Edge

VICE CITY TRACK SUITS ARE BACK!

If you’ve been addicted to Missy Elliott’s hip hop fashion formula-fiendin’ for her Adidas track suit and that fuzzy Kangol she never stops rockin’-maybe you should just realize that you have a serious crush on Missy Elliott and get some help. But really, if you absolutely love old school hip hop, dreaming of Grand Master Flash spinning while you break to old funk and R&B breakbeats, then you’re about to become one step closer to making your dreams of modern B-Boy (or B-Girl) status come true. Well, fashion-wise anyway.

Step back about a year ago. Owner and fellow hip hop head, Paulita Bennett, decided to fuse her love of vintage clothes and her friendly connections with modern urban artists and fashion designers as the inspiration for her store, YoYo Boutique. “I’ve always been into the B-Boy culture,” she says, “MCs, DJs, graffiti artists, and I’ve been buying vintage clothes for years.” Bennett’s powerfully-built American bulldog, Bruno, is lying at her feet while Musical Youth’s ’82 hit, “Pass the Dutchie,” twists faintly from behind her left shoulder. “I change the music in the store purely based on what I’m feeling that day,” she continues. “It might be one of my mix cds, some Brazilian or samba, or old school funk one day and jazz the next, if we’re in that kinda mood.”

Her store, now growing in popularity and community involvement, sells a mix of ’70s and ’80s retro clothing, accessories, gifts and magazines that cover everything from the best ’40s to drink to what the hell is up with ODB’s identity problem. I mean the man is seriously worse than Prince trying to pick a name! But I digress…Bennett gets a steady influx of vintage gear ranging from tracksuits (yes…like Missy…just older…and with less diamonds), retro sneakers, B-Boy videos and tons of one-of-a-kind fashions created by artists both local and national.

Most people come into the store in search of a hot T-shirt they won’t have to worry about seeing on anyone else the next time they go out, but another of their most sought-after items are the plethora of trucker hats adorning the walls around the store. “They really never go out of style,” says Bennett, but if you’ve been in the B-Boy “know” for a while, you might say that the truckers have been in and that shit’s going out. They come in everything from locally made spray-painted designs to any color hat you need to match the outfit you just bought.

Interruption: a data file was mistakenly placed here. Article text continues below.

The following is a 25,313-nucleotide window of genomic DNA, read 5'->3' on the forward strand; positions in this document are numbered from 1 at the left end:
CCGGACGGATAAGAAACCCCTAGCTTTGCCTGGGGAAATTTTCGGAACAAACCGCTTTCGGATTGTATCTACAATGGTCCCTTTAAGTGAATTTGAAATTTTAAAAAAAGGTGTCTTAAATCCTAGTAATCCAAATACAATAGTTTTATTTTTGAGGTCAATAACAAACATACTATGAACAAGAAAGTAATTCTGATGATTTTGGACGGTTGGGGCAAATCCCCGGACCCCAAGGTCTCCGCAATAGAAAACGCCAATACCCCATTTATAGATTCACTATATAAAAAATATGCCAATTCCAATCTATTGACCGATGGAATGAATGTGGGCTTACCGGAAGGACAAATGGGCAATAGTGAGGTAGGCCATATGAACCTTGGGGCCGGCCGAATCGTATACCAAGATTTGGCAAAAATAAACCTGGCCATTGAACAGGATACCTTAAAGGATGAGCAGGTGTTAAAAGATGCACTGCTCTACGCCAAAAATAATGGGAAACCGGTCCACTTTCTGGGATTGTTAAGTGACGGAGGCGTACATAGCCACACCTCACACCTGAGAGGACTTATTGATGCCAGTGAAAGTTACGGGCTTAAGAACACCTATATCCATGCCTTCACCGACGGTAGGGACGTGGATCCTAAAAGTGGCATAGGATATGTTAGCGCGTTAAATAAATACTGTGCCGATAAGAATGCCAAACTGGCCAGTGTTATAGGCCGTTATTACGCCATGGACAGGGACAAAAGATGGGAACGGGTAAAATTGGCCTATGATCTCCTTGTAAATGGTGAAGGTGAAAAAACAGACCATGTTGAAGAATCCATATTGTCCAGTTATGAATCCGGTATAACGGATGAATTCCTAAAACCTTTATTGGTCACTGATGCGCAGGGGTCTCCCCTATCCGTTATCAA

Don’t think that YoYo shuns the mainstream totally: they do offer a selection of some well-known brands like Adidas, Triple5Soul (winter season only) and Paul Frank. But YoYo is in no hurry to be into the latest trends or shun the old ones since “Joggers will be in forever!” The store offers a great price range ($20 -$60) for everyone, especially students who get 10% off their purchase if they show ID. Some of the more pricey items can set you back around $200, but only for the one-of-a-kind art works. “It’s my goal for people to come in here and leave with a whole outfit for under a hundred,” admits Bennett.

The art aspect of the store was one that seemed sewn into the very essence of its construction and its workers. Every inch of the space is covered with vintage gear, artwork for sale or graffiti; like the dressing room which is in itself an artwork full of graff. Bennett feels very strongly that supporting our local artists is one of the biggest downfalls of Miami lifestyles.

“There is a very gray overtone to people’s energies towards each other here,” she mentions. “No one knows the amount of talent that’s here. There’s so much competition and negative stigmas popularized by the media, that it suffocates people.” Miami has started to fall behind other major metropolitan cities like New York, LA and Atlanta in fashion, art and understanding our own cultural identity. Our city “needs more love” advises Bennett and says that her store is just trying to fill a niche and have fun. A sort of artistic succession by means of jogging suits and Mr. T dolls, YoYo will be opening a sister store in Atlanta next month.

Among the many community activity ideas that YoYo is throwing around: a HUGE one year anniversary party, a toy show which will feature toys made by local artists and some known designers. Also, they’ll try to sponsor at least two events a year. Presently, Bennett is collaborating with designers on a fashion show at Soho Lounge Thursday, September 27th, showcasing some collections from YoYo and models with the “B-Boy/Girl look.” Don’t get it twisted, YoYo boutique, although in a somewhat shady part of town, got some killer appeal for you fashionmongers out there in need of a recalibrated wardrobe.

YoYo, “a vintage and old skool boutique,” is located on 742 N.E. 79th Street in Miami; two blocks east of Biscayne Blvd. For more info call 305-754-4297.

Chris Howard can be reached at BBHMM3234@aol.com

September 19, 2003

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The Miami Hurricane

Student newspaper at the University of Miami


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The Miami Hurricane is the student newspaper of the University of Miami in Coral Gables, Fla. The newspaper is edited and produced by undergraduate students at UM and is published weekly in print on Tuesdays during the regular academic year.